INBy the time Eduardo Camavinga took the ball at the start of the game-changing action and decided the draw, setting up what promises to be a great rematch next week, 36 minutes had passed and Manchester City, a team that had won 16 games in a row, were over 3o0 passes. They had 72% possession and 100% shots, 6-0. Thibaut Courtois made four saves, Rodrigo Hernández being the best save, taking his Champions League tally to 26 of his last 26 shots. And the Frenchman was still far, far away in his half, surrounded by an area. But it didn’t matter.
The full-back midfielder, suddenly the Frenchman was flying, the noise increasing with every step, as if they knew. It’s not that it was a chance, not really, it’s just that everything is a chance here, and when Camavinga got to the other end, from one place to another, he found Vinicius Júnior 20 meters away. It wasn’t accidental either, but the Brazilian’s shot flew through the air in the net, leaving him standing in the corner, hitting his chest, that badge, that place going wild. remember us?
It was another proof that Real Madrid do many things so well, and waiting is one of them. Somewhere in the middle of this, the greatest club of all, there is the humility to go with superiority, the confidence that their chance will come, but the acceptance that the other team is playing too; that sometimes they can even play better. And that when they do, it’s not a reason to break down, much less lie down and die, but to hold on, to survive until you slip into the knife. Because there will always be a moment and then you have to take advantage of it.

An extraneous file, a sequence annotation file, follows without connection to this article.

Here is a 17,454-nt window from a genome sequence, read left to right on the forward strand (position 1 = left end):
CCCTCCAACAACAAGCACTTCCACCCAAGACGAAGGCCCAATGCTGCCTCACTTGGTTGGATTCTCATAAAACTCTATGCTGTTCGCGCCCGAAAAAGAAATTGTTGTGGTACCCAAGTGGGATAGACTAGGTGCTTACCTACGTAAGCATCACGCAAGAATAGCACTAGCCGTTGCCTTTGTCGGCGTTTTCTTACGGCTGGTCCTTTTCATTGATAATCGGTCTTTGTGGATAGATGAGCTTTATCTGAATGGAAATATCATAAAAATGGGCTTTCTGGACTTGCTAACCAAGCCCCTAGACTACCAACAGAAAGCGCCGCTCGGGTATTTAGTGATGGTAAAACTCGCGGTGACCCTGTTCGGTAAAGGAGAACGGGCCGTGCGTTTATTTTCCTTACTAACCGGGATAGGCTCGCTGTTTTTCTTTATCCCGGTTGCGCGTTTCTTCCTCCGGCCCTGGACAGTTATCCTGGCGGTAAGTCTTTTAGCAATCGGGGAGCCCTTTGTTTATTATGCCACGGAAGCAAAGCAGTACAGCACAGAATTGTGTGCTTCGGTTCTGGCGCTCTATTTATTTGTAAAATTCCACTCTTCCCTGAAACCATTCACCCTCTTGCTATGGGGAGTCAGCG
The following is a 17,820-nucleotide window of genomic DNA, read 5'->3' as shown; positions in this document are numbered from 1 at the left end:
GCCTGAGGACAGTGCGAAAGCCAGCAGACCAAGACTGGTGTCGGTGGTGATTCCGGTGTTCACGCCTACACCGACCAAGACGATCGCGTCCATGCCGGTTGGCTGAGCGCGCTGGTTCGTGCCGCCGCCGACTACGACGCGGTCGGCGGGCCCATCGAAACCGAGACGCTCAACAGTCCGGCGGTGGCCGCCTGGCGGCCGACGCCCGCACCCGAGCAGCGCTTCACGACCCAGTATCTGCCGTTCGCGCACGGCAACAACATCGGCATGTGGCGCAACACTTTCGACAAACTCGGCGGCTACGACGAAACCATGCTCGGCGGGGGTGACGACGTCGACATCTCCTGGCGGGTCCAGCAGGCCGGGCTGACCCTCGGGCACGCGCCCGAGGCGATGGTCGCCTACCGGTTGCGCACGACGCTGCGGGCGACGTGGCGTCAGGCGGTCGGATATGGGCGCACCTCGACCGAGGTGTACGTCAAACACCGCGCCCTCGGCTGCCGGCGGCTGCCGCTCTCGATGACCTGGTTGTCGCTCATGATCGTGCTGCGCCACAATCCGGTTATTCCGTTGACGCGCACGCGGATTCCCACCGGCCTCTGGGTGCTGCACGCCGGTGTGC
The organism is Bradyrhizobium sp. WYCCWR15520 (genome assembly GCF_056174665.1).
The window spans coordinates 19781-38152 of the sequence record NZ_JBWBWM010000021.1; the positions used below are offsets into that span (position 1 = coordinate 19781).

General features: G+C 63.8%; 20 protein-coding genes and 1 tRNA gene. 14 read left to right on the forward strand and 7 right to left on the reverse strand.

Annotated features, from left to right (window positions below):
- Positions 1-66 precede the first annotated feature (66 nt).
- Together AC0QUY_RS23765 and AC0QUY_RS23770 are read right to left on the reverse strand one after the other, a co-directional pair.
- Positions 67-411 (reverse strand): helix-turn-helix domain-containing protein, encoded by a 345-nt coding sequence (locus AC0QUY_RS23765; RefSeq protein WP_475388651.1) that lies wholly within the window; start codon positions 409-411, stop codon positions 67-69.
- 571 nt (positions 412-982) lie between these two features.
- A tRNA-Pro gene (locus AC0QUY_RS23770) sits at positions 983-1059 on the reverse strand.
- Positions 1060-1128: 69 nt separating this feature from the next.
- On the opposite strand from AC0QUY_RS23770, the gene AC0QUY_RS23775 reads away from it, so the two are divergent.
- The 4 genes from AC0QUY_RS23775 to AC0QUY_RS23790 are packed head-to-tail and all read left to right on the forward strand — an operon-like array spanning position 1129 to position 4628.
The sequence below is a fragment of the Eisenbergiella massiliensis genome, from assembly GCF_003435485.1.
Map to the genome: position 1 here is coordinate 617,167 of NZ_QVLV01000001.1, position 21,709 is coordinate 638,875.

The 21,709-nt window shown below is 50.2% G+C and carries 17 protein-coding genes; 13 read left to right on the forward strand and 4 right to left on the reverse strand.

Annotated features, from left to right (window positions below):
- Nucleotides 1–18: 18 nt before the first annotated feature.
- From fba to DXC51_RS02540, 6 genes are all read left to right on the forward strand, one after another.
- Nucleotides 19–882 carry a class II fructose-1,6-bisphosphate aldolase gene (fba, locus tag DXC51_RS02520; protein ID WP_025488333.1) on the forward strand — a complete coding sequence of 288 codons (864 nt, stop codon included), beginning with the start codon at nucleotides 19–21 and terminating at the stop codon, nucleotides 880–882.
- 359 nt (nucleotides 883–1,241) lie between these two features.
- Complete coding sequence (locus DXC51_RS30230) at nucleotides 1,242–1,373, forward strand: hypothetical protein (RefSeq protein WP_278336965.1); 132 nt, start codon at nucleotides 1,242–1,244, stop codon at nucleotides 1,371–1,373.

Here, as is often the case, they succeeded. The difference from last year was that City did the same. At the end of that tie, secured with two stunning shots at the north end, the two were still standing ready to do it all over again. Pep Guardiola may feel his team has a slight advantage after City equalize in the second half, but he knows it’s not over, not least because Madrid are apparently never finished, something he’s learned the hard way many times. Therefore, it may even seem like a breakthrough, a reversal of the situation. However, Luka Modric insisted: “We are going there with faith.”
For the first half hour here he was tested again, but after all, they had been here before. “We’ve been patient,” he said. It may seem unlikely, but it is the key word.
In addition to luck, magic, destiny, divine intervention, which led Madrid to the most extraordinary Champions League in the history of last season, there was also patience – knowing that being the best is not always enough, and sometimes it is not even necessary. Not all games, anyway. As Rodri put it, City were the better team for 120 minutes last year and lost it all in five. Former Barcelona manager Ernesto Valverde said it even better: the moment you think you are closest to beating Madrid is the moment you are closest to losing to them.
City haven’t lost here and will rightly see that progress, possibly even as an advantage in the rematch, not least because they’re home this time around. However, they saw again that this is a team you never completely control, even when you seem to have it under control, and the worst thing you can do is think you have it. When you have the upper hand, you have to lead him to his goal again and again. And then you have to go home for a while.
Instead, with City dominating the seemingly better opening here, one can imagine Madrid thinking: Is that all you got? It was all a bit bloodless and not unexpected: “There will be times when we have to run after the ball,” said Toni Kroos, and it happened. Carlo Ancelotti said: “They had more possession in the first thirty minutes, but we weren’t worried about that because we were well positioned. We were waiting for the right moment to change.”
In the 36th minute it was: a deft 1-2 with Modric and Camavinga running freely, the familiar fear of a comeback, the roar that was about to take the place. Even inevitability. Madrid went into the break with one shot, 0.03xG, and led.